Cutting back sharply on the activity of an enzyme known as CDK5 in the brains of mice with symptoms of Alzheimer’s Disease sharply reduced the brain damage that defines the illness, according to researchers at the Massachusetts Institute of Technology.
CDK5 has been found to be overactive in the brains of people with Alzheimer’s, so the researchers introduced a particular peptide—one of the building blocks of proteins—into the mice’s brains that is known to interfere with CDK5.
Dramatically weakening CDK5’s action not only reversed neurodegeneration but also significantly reduced damage to brain cells’ DNA and “rescued behavior deficits,” the scientists said in a statement.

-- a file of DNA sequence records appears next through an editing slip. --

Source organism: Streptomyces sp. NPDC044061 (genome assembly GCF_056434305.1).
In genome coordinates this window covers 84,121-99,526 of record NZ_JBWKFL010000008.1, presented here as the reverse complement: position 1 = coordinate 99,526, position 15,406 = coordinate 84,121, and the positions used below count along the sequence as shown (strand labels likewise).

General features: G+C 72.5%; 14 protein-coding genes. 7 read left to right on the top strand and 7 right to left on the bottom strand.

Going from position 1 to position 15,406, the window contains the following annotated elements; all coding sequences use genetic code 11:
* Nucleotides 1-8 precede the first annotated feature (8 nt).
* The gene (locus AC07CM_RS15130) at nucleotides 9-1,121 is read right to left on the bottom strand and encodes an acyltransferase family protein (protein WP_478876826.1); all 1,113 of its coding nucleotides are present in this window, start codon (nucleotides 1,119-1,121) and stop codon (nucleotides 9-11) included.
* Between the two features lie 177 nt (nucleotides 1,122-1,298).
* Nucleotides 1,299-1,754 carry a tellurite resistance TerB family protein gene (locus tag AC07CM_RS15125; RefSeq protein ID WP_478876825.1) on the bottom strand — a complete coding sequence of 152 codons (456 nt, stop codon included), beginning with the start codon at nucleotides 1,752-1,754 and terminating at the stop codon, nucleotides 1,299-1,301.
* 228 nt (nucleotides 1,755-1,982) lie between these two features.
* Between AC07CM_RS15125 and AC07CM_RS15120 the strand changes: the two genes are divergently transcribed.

The peptide also turned on about 20 genes in the brain.
Crucially, the peptide had no effect on the enzymes CDK1 and CDK5-P35, both of which are essential to brain function.
The researchers have more detailed work to complete in the lab before offering human trials, for which there is no time frame yet.
TRENDPOST: Alzheimer’s is beginning to yield to various treatments, as we documented in “New Breakthroughs May Cure Alzheimer’s” (13 Mar 2019).
If symptoms can be neutralized by introducing a single peptide, that likely would be the treatment to be most widely adopted: it would be simpler, and therefore cheaper, than many alternatives.